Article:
Stepping into the audition scene can be both exhilarating and nerve-wracking, whether it’s your first audition, or 20th. It’s essential to not only bring your A-game but also to navigate the audition room with confidence and grace, and knowing how to mentally prepare ahead of the big day is key to doing this successfully.
As those who have gone through the process before and have now found themselves on the other side of the screen, we asked some principal players around the country for their advice on how to set yourself apart from the rest. From the nitty-gritty technical aspects, to demonstrating broader musicianship, this is what they’ve shared:
Principal Trombone, Fort Worth Symphony
2019 – present
“Play with a point of view. Your conception of the music should be so clear that you lead the listener through exactly, specifically how the music goes to you.”
Principal Cello, Colorado Symphony
2019 – present
"I listen for good quality of sound that will blend in well with the orchestra, as well as if the person has the ability to play a variety of characters/styles of music. Of course intonation and rhythm is something that is super important.
I will also try to see if this person may hinder the ensemble in any way. Blending in is very important in all ways, not just for sound."
Assistant Principal Oboe, Chicago Symphony Orchestra
1972 – 2022
“My criteria for judging candidates always put the basics of musicianship first:
1. Reasonably correct tempi
2. Accurate rhythm and subdivisions
3. Intonation and tone quality.
4. Clear articulation and a seamless legato.
5. Attention to style in the concerto selection and all the orchestral excerpts.
If the candidate succeeded in the above criteria, I would vote to pass them to the next round. In the semi-finals and finals, I would listen to the finer points of the mastery of the instrument, and I would welcome discussion with fellow committee members and the Music Director when carefully considering my votes.”
Erin Helgeson Torres
Principal Flute, Lima Symphony Orchestra
2022 – present
"The best single piece of audition advice I can give is STAY TRUE TO YOURSELF. Are you a coffee drinker during the week? Drink coffee on your audition day. Are you used to sitting for your practice sessions? Plan to sit in the audition. Do you wear flats everyday? Wear the flats. I used to make the audition day an entire production and become another person to somehow "optimize" my performance but the truth is, the best performer you are is the one that shows up to the practice room every day. Be THAT person. Be yourself.”
Principal Harp, The Metropolitan Opera Orchestra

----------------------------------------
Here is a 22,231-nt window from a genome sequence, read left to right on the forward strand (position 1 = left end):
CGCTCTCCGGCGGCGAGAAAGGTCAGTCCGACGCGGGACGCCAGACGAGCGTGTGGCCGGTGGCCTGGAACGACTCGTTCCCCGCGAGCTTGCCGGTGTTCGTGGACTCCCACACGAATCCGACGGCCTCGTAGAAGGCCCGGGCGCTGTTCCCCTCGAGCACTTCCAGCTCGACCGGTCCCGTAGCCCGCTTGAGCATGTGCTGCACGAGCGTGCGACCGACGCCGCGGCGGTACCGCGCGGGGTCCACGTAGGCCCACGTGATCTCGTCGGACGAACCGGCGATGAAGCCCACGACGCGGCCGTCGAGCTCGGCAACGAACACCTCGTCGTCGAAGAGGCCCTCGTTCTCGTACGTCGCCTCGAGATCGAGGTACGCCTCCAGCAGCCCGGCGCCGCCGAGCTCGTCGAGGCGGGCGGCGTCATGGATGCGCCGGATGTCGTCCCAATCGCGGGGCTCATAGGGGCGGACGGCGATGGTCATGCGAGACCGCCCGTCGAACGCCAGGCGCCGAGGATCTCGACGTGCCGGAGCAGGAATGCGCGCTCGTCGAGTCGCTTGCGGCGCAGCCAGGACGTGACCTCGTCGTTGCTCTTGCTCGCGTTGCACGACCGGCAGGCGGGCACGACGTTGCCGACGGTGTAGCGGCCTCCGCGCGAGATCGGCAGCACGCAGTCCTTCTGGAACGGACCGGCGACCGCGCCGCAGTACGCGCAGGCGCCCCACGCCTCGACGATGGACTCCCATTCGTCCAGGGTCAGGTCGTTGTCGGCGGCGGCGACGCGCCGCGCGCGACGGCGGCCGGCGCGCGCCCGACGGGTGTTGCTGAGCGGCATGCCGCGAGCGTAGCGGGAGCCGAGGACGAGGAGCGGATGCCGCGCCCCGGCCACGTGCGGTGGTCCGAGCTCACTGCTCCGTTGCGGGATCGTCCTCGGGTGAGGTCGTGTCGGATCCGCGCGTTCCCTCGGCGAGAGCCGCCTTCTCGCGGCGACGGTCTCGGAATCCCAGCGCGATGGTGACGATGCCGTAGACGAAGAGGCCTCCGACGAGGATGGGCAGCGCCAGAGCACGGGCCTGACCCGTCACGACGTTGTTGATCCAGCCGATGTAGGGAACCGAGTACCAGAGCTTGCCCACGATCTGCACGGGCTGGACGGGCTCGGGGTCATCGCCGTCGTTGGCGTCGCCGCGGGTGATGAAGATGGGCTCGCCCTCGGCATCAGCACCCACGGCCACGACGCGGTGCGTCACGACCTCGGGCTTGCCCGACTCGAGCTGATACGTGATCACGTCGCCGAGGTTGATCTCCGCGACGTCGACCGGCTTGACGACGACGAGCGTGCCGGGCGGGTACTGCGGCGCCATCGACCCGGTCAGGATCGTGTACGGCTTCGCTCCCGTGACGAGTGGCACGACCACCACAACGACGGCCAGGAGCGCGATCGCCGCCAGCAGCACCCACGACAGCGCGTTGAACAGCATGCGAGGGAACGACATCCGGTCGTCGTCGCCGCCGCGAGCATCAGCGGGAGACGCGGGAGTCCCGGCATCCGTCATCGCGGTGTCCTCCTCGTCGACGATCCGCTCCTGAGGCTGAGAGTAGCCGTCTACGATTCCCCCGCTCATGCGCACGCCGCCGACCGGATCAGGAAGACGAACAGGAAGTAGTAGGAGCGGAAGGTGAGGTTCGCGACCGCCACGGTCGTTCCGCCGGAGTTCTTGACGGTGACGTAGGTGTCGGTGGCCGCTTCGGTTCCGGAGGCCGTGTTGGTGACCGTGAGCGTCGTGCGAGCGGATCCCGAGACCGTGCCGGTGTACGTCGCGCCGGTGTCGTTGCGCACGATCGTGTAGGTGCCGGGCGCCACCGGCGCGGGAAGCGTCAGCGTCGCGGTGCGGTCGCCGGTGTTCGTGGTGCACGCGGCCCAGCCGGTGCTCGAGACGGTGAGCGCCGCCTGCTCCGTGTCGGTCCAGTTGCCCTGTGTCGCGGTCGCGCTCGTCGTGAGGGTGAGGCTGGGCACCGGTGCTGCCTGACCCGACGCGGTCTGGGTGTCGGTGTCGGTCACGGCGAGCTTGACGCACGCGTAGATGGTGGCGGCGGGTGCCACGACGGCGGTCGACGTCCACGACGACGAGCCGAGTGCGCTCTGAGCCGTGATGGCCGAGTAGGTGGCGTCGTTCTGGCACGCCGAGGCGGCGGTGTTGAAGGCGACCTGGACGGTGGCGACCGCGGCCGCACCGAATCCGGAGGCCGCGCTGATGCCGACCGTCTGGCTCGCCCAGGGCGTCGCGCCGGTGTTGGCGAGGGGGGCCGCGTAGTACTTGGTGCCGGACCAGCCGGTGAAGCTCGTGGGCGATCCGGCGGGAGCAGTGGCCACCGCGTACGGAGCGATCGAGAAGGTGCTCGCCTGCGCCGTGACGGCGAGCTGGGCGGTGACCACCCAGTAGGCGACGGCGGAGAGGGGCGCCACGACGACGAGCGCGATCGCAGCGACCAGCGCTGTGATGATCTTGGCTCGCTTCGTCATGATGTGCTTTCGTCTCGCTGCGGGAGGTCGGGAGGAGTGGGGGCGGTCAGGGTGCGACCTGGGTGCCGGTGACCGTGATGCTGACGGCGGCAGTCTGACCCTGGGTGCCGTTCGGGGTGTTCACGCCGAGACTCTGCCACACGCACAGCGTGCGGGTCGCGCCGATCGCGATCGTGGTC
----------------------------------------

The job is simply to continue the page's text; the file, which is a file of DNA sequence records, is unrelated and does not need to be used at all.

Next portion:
2023 – present
Principal Harp, Sarasota Orchestra
2022 – 2023
“The audition is not a test—it is a performance. It may feel like the jury is testing your ability to perfectly execute all the technical challenges on the audition list. But what they are truly listening for is artistry. Prepare the audition list so that your artistry shines through in every note. You will not win an audition because you performed perfectly. You will win because you performed beautifully.”
Bass Trombone, Cincinnati Symphony Orchestra
2023 – present
“Whether it's in the practice room, behind the screen, or in front of an audience, I allow myself to simply ‘be.’ Especially in an audition setting, I strive to live in the present emotionally and musically. Allowing my mind and body to be emotionally vulnerable and accept whatever music that follows has been the key to loving my own craft. I truly believe that if a musician can believe undoubtedly in their message, it will only bring prosperity and joy to every aspect of their music. Walk proudly on that stage, bask in the sight of a glorious hall, take a deep breath, and ‘be.’”
Associate Principal Oboe, LA Phil
1995 – present
"Visualize a great audition from your own perspective as well as from a birds-eye and
committee perspective. Obviously, it's important to visualize everything sounding beautiful, exactly the way you wish to sound, but also it is important to visualize how the instrument feels in your hands, and how the reed/mouthpiece feels against your mouth when you're playing each excerpt exactly the way you want it to go. Visualize the committee reacting positively to your audition and visualize the announcement that you advanced to the next round. Finally, visualize the announcement that you won the audition and that you got the job!"